A YOUNG peasant in the parish of Mellby, who often amused himself with hunting, saw one day three swans flying toward him, which settled down upon the strand of a sound nearby. Approaching the place, he was astonished at seeing the three swans divest themselves of their feathery attire, which they threw into the grass, and three maidens of dazzling beauty step forth and spring into the water. After sporting in the waves awhile they returned to the land, where they resumed their former garb and shape and flew away in the same direction from which they came.
One of them, the youngest and fairest, had, in the meantime, so smitten the young hunter that neither night nor day could he tear his thoughts from the bright image. His mother, noticing that something was wrong with her son, and that the chase, which had formerly been his favorite pleasure, had lost its attractions, asked him finally the cause of his melancholy, whereupon he related to her what he had seen, and declared that there was no longer any happiness in this life for him if he could not possess the fair swan maiden.
"Nothing is easier," said the mother. "Go at sunset next Thursday evening to the place where you last saw her. When the three swans come, give attention to where your chosen one lays her feathery garb, take it, and hasten away."
The young man listened to his mother's instructions, and, betaking himself, the following Thursday evening, to a convenient hiding place near the sound, he waited, with impatience, the coming of the swans. The sun was just sinking behind the trees when the young man's ears were greeted by a whizzing in the air, and the three swans settled down upon the beach, as on their former visit.
As soon as they had laid off their swan attire they were again transformed into the most beautiful maidens, and, springing out upon the white sand, they were soon enjoying themselves in the water. From his hiding place the young hunter had taken careful note of where his enchantress had laid her swan feathers. Stealing softly forth, he took them and returned to his place of concealment in the surrounding foliage.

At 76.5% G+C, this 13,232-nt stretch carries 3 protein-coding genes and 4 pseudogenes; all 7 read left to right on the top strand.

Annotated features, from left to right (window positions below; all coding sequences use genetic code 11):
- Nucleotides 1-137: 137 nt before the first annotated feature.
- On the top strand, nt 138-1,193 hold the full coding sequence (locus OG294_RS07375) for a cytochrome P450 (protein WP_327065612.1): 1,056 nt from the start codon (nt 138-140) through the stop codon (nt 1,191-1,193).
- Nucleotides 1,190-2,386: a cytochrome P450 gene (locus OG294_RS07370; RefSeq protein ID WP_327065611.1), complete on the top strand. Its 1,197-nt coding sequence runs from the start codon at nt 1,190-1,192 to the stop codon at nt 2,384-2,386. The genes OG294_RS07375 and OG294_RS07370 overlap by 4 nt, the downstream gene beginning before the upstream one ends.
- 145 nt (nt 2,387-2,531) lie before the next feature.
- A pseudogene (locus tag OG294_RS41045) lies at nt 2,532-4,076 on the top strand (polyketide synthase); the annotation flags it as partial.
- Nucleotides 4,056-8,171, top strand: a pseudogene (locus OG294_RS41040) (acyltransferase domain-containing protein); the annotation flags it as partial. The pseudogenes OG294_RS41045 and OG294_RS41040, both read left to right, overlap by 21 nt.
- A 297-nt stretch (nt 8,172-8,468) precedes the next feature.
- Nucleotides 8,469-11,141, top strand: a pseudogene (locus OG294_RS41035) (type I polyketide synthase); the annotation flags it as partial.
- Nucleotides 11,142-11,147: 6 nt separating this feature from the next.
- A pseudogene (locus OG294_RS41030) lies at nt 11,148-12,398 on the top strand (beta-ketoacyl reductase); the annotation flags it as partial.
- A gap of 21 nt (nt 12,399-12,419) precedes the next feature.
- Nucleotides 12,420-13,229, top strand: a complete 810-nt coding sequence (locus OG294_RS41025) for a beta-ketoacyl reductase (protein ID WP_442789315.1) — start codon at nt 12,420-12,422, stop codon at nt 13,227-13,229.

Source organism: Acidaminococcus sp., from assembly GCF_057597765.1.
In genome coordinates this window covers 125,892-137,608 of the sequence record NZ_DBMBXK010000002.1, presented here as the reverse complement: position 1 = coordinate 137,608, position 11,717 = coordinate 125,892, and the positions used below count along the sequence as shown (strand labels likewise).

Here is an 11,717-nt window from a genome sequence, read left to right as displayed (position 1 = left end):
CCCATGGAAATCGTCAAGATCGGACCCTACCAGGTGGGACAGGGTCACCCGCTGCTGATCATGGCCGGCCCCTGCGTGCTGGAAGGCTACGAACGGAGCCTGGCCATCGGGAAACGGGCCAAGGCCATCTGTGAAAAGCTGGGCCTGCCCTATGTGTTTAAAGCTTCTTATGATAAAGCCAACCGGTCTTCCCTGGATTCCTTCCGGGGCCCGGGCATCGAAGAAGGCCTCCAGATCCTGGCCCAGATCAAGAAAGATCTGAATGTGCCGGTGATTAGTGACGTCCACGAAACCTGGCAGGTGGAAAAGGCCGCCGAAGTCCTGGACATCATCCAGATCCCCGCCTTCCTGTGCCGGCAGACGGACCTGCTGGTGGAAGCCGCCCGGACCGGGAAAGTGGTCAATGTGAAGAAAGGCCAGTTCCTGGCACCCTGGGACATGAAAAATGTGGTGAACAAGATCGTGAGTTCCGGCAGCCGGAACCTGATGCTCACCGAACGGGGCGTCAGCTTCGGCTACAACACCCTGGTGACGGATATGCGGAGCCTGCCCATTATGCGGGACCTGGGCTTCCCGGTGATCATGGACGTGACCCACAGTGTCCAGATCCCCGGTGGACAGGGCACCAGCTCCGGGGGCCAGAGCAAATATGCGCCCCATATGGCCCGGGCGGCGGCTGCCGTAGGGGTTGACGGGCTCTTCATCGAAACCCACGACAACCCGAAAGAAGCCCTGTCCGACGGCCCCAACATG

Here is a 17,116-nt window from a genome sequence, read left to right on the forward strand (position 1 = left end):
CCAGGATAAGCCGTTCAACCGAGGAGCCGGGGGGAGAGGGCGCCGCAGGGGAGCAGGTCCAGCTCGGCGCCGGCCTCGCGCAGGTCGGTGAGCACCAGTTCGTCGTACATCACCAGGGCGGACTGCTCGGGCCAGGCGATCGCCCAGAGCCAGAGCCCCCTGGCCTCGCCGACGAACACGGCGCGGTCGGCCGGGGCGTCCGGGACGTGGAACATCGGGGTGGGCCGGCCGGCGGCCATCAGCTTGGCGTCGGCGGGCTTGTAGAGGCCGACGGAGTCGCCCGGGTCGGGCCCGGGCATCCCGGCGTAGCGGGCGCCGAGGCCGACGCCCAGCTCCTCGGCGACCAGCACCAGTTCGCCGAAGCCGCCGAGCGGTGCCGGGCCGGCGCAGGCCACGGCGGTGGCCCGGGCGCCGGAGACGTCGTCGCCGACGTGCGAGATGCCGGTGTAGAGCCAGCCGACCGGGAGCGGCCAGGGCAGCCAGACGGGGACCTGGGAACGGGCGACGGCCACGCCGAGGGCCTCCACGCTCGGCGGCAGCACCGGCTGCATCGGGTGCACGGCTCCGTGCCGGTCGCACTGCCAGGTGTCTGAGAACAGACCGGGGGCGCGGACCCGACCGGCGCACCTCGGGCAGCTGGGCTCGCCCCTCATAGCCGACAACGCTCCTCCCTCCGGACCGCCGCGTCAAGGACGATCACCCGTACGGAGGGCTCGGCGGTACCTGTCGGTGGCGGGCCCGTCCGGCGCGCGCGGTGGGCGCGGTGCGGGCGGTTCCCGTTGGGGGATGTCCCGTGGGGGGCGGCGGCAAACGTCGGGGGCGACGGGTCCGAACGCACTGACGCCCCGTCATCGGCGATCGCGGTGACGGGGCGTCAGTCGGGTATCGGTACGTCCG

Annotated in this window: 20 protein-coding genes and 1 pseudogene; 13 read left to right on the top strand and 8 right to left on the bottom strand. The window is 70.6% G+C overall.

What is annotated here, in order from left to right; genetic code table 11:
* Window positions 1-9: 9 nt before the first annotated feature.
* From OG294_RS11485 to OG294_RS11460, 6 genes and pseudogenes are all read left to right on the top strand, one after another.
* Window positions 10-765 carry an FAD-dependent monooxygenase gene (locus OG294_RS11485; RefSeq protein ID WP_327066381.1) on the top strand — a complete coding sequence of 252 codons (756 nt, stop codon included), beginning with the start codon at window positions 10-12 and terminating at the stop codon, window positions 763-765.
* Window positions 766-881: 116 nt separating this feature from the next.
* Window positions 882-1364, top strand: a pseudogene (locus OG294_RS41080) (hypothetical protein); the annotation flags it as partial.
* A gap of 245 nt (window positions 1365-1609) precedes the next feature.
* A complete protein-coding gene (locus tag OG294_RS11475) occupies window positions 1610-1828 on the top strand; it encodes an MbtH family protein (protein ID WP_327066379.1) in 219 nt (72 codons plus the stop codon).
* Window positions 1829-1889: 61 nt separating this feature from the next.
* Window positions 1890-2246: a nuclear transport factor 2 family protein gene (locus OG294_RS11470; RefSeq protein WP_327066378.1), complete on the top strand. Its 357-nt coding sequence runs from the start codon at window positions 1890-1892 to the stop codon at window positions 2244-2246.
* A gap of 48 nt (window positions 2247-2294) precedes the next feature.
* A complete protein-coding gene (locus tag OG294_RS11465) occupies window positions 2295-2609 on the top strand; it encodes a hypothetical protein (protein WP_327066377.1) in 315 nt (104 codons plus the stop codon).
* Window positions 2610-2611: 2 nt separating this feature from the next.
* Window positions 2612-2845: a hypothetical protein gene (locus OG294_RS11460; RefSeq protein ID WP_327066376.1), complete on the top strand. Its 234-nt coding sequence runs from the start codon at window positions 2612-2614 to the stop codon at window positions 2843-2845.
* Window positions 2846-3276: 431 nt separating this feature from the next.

Soon thereafter two of the swans were heard to fly away, but the third, in search of her clothes, discovered the young man, before whom, believing him responsible for their disappearance, she fell upon her knees and prayed that her swan attire might be returned to her. The hunter was, however, unwilling to yield the beautiful prize, and, casting a cloak around her shoulders, carried her home.
Preparations were soon made for a magnificent wedding, which took place in due form, and the young couple dwelt lovingly and contentedly together.
One Thursday evening, seven years later, the hunter related to her how he had sought and won his wife. He brought forth and showed her, also, the white swan feathers of her former days. No sooner were they placed in her hands than she was transformed once more into a swan, and instantly took flight through the open window. In breathless astonishment, the man stared wildly after his rapidly vanishing wife, and before a year and a day had passed, he was laid, with his longings and sorrows, in his allotted place in the village churchyard.
Hofberg, Herman. Swedish Fairy Tales. W. H. Myers, translator. Chicago: W. B. Conkey Company, 1893. pp. 35-38.